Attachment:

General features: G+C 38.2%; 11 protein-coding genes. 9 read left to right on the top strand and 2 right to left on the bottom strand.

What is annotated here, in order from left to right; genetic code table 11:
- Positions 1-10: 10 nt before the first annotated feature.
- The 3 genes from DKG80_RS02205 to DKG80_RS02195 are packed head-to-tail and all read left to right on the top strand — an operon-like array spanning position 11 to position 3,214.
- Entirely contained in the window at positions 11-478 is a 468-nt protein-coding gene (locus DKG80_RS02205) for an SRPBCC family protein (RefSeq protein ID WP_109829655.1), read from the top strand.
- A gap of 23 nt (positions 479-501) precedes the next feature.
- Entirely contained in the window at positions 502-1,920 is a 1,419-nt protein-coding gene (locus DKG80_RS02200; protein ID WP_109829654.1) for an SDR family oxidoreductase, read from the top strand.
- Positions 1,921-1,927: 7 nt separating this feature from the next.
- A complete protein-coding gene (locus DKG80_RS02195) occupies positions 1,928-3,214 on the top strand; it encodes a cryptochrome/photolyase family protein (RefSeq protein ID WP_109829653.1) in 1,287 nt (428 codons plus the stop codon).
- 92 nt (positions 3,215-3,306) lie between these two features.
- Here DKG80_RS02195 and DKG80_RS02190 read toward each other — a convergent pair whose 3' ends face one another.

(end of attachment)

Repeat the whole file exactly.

General features: G+C 38.2%; 11 protein-coding genes. 9 read left to right on the top strand and 2 right to left on the bottom strand.

What is annotated here, in order from left to right; genetic code table 11:
- Positions 1-10: 10 nt before the first annotated feature.
- The 3 genes from DKG80_RS02205 to DKG80_RS02195 are packed head-to-tail and all read left to right on the top strand — an operon-like array spanning position 11 to position 3,214.
- Entirely contained in the window at positions 11-478 is a 468-nt protein-coding gene (locus DKG80_RS02205) for an SRPBCC family protein (RefSeq protein ID WP_109829655.1), read from the top strand.
- A gap of 23 nt (positions 479-501) precedes the next feature.
- Entirely contained in the window at positions 502-1,920 is a 1,419-nt protein-coding gene (locus DKG80_RS02200; protein ID WP_109829654.1) for an SDR family oxidoreductase, read from the top strand.
- Positions 1,921-1,927: 7 nt separating this feature from the next.
- A complete protein-coding gene (locus DKG80_RS02195) occupies positions 1,928-3,214 on the top strand; it encodes a cryptochrome/photolyase family protein (RefSeq protein ID WP_109829653.1) in 1,287 nt (428 codons plus the stop codon).
- 92 nt (positions 3,215-3,306) lie between these two features.
- Here DKG80_RS02195 and DKG80_RS02190 read toward each other — a convergent pair whose 3' ends face one another.